p75 and neural cell adhesion molecule 1 can identify pathologic Schwann cells in peripheral neuropathies

Young Hee Kim, Young Hye Kim, Yoon Kyung Shin, Young Rae Jo, Da Kyeong Park, Min Young Song, Byeol A. Yoon, Soo Hyun Nam, Jong Hyun Kim, Byung Ok Choi, Ha Young Shin, Seung Woo Kim, Se Hoon Kim, Young Bin Hong, Jong Kuk Kim, Hwan Tae Park

Research output: Contribution to journalArticlepeer-review

2 Citations (Scopus)


Objective: Myelinated Schwann cells (SCs) in adult peripheral nerves dedifferentiate into immature cells in demyelinating neuropathies and Wallerian degeneration. This plastic SC change is actively involved in the myelin destruction and clearance as demyelinating SCs (DSCs). In inherited demyelinating neuropathy, pathologically differentiated and dysmyelinated SCs constitute the main nerve pathology. Methods: We investigated whether this SC plastic status in human neuropathic nerves could be determined by patient sera to develop disease-relevant serum biomarkers. Based on proteomics analysis of the secreted exosomes from immature SCs, we traced p75 neurotrophin receptor (p75) and neural cell adhesion molecule 1 (NCAM) in the sera of patients with peripheral neuropathy. Results: Enzyme-linked immunosorbent assay (ELISA) revealed that p75 and NCAM were subtype-specifically expressed in the sera of patients with peripheral neuropathy. In conjunction with these ELISA data, pathological analyses of animal models and human specimens suggested that the presence of DSCs in inflammatory neuropathy and of supernumerary nonmyelinating or dysmyelinating SCs in inherited neuropathy could potentially be distinguished by comparing the expression profiles of p75 and NCAM. Interpretation: This study indicates that the identification of disease-specific pathological SC stages might be a valuable tool for differential diagnosis of peripheral neuropathies.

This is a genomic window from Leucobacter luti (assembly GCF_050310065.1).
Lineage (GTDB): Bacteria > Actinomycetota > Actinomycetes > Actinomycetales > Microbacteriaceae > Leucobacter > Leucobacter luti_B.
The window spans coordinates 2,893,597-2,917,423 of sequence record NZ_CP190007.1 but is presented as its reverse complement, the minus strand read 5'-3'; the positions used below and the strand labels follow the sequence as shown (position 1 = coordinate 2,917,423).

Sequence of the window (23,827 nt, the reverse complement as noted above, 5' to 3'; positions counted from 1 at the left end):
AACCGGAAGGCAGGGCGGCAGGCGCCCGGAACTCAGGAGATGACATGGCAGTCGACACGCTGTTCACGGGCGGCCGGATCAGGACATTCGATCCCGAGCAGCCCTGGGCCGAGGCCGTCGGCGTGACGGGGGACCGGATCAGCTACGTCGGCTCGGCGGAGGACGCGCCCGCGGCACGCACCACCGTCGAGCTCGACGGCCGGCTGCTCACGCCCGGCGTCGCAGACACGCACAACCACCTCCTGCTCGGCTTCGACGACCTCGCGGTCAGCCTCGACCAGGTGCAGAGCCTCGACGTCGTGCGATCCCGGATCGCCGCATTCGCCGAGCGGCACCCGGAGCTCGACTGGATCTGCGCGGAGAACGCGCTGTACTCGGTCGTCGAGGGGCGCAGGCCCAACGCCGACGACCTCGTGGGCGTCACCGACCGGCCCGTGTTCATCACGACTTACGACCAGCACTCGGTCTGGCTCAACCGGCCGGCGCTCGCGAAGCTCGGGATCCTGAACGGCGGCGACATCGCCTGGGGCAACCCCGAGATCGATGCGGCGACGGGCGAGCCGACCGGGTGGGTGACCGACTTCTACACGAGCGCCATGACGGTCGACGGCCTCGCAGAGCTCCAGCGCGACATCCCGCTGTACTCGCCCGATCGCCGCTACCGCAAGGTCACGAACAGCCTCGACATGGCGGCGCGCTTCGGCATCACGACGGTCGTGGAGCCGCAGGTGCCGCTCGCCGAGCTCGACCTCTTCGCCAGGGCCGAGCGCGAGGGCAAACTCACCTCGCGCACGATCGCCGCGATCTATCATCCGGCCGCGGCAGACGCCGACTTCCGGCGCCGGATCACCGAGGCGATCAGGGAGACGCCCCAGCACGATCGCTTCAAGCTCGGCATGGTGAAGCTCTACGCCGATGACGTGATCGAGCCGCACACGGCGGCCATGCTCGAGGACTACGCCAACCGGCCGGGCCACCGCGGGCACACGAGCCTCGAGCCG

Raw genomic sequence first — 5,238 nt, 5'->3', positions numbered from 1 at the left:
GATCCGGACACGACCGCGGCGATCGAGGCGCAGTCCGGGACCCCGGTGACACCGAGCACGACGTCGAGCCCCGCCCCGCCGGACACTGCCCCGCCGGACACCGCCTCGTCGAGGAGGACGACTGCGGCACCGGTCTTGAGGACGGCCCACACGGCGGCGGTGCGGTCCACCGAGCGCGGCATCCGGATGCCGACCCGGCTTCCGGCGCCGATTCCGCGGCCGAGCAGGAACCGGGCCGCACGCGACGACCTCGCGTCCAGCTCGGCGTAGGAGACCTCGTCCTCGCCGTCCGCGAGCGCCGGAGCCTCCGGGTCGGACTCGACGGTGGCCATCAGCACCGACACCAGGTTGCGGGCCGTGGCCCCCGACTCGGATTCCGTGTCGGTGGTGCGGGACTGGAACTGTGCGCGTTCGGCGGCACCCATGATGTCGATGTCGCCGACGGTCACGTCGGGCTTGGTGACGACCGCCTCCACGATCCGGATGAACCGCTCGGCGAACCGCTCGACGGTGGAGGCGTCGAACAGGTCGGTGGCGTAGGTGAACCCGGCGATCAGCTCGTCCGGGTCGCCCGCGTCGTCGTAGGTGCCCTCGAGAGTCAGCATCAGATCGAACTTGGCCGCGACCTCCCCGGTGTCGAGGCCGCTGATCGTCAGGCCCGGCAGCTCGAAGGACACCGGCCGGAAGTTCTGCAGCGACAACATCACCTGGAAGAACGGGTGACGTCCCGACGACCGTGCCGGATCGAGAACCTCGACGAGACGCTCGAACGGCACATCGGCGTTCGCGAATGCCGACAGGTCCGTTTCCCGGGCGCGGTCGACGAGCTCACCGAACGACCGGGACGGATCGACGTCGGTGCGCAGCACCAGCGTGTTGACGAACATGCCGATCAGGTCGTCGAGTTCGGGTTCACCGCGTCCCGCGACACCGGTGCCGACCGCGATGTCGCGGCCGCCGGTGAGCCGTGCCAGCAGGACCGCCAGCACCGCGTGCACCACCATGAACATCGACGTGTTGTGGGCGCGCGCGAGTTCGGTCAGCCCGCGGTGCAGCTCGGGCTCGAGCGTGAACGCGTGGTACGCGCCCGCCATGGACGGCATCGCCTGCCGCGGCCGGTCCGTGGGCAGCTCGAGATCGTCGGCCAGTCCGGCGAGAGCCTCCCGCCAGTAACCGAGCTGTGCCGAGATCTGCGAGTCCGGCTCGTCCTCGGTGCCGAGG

Original languageEnglish
Pages (from-to)1292-1301
Number of pages10
JournalAnnals of Clinical and Translational Neurology
Issue number7
Publication statusPublished - 2019 Jul

Bibliographical note

Funding Information:
This study was supported by grants from the National Research Foundation of Korea (NRF; 2016R1A5A2007009, 2016R1A5A2921654) and the National Institutes of Health (RO1 NS094388), USA.

All Science Journal Classification (ASJC) codes

  • Neuroscience(all)
  • Clinical Neurology

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